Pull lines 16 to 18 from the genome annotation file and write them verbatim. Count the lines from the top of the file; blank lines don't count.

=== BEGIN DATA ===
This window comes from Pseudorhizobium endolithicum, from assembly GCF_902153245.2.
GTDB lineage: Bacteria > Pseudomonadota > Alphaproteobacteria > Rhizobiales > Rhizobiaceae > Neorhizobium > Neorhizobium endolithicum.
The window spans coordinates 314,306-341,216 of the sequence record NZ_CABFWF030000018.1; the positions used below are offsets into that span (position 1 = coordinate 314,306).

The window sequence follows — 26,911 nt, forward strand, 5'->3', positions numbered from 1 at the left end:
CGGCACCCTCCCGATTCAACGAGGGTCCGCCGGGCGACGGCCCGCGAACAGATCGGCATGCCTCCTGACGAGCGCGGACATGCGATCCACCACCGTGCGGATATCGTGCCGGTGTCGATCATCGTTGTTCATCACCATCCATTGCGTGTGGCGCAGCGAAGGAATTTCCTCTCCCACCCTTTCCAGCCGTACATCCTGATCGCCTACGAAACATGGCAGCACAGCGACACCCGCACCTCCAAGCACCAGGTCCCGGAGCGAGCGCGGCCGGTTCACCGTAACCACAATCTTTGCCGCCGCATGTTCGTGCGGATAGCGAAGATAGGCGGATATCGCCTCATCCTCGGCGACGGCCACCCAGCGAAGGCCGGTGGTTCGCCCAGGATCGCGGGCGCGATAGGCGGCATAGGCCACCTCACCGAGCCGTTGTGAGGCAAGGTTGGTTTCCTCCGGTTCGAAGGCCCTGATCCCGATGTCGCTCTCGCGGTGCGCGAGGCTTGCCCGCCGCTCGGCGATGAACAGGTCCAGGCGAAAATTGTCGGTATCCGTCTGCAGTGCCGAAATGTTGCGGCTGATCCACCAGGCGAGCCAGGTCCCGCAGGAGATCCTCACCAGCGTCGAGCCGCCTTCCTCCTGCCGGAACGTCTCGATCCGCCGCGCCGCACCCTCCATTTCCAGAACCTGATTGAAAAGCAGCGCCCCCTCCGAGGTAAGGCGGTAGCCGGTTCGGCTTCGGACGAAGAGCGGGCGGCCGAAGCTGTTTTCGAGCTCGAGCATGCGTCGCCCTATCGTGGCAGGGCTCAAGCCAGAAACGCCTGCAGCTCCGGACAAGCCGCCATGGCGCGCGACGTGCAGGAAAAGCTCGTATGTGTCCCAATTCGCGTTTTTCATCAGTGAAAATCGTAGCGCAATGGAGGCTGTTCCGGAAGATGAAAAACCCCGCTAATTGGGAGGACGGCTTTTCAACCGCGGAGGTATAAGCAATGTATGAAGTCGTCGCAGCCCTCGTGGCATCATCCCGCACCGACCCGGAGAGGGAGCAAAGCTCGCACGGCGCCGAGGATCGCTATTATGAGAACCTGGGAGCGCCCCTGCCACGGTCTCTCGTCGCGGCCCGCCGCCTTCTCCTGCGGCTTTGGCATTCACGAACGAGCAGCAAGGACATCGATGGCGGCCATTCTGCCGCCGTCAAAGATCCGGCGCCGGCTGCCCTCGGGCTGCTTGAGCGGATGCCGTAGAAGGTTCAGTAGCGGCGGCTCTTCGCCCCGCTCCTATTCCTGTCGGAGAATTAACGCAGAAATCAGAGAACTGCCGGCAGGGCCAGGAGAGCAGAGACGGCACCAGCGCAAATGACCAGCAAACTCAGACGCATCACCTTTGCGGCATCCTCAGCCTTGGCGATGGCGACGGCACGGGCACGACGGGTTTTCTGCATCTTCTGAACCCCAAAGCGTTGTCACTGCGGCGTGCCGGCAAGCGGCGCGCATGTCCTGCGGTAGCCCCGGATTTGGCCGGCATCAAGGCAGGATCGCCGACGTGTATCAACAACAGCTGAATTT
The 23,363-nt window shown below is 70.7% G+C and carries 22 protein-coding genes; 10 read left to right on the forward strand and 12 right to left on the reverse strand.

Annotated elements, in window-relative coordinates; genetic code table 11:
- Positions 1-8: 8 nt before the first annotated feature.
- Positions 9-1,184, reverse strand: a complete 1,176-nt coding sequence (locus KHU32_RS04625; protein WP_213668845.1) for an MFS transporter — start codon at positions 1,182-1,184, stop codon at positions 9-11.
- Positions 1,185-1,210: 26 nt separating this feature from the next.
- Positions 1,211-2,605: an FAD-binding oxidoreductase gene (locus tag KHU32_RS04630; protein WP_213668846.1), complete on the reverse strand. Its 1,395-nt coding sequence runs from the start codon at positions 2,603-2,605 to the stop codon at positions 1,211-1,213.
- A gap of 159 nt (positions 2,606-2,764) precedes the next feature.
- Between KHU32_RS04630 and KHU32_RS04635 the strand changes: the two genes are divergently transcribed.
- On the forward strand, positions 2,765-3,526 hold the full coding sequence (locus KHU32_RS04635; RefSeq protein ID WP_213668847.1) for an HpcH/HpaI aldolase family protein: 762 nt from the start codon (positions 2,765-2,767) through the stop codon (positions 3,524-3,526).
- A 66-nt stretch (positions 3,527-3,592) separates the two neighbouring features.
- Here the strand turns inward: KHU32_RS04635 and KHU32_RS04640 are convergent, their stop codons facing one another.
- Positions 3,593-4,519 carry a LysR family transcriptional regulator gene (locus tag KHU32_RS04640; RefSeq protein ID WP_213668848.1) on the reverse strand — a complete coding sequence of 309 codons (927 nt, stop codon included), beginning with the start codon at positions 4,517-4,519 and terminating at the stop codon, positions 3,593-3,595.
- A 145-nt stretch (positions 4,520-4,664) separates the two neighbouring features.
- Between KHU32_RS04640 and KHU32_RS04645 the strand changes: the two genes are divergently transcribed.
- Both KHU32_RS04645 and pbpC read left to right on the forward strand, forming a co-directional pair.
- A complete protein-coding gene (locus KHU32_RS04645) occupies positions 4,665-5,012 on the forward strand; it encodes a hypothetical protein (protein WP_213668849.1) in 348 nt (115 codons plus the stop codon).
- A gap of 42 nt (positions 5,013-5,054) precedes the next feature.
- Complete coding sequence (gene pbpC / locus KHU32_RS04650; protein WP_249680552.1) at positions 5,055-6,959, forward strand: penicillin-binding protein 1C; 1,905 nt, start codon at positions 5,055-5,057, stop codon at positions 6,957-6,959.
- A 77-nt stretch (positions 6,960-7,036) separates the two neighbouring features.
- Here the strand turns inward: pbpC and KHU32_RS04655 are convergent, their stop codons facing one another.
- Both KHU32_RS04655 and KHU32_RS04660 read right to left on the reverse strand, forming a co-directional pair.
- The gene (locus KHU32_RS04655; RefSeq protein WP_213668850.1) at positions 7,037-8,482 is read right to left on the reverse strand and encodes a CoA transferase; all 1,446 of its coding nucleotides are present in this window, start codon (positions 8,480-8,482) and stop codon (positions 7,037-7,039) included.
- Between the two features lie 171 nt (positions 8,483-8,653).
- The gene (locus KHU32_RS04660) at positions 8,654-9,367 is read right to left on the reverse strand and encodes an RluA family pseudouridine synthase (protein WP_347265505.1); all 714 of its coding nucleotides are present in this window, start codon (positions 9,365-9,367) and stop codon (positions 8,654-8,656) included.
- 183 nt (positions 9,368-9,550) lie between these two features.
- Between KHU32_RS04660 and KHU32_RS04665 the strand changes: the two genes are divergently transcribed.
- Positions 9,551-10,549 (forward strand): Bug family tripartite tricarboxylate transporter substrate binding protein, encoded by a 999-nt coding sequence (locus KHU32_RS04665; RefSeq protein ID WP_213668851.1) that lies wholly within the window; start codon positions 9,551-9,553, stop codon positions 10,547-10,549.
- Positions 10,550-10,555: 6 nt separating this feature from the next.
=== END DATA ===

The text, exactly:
- Here the strand turns inward: KHU32_RS04635 and KHU32_RS04640 are convergent, their stop codons facing one another.
- Positions 3,593-4,519 carry a LysR family transcriptional regulator gene (locus tag KHU32_RS04640; RefSeq protein ID WP_213668848.1) on the reverse strand — a complete coding sequence of 309 codons (927 nt, stop codon included), beginning with the start codon at positions 4,517-4,519 and terminating at the stop codon, positions 3,593-3,595.
- A 145-nt stretch (positions 4,520-4,664) separates the two neighbouring features.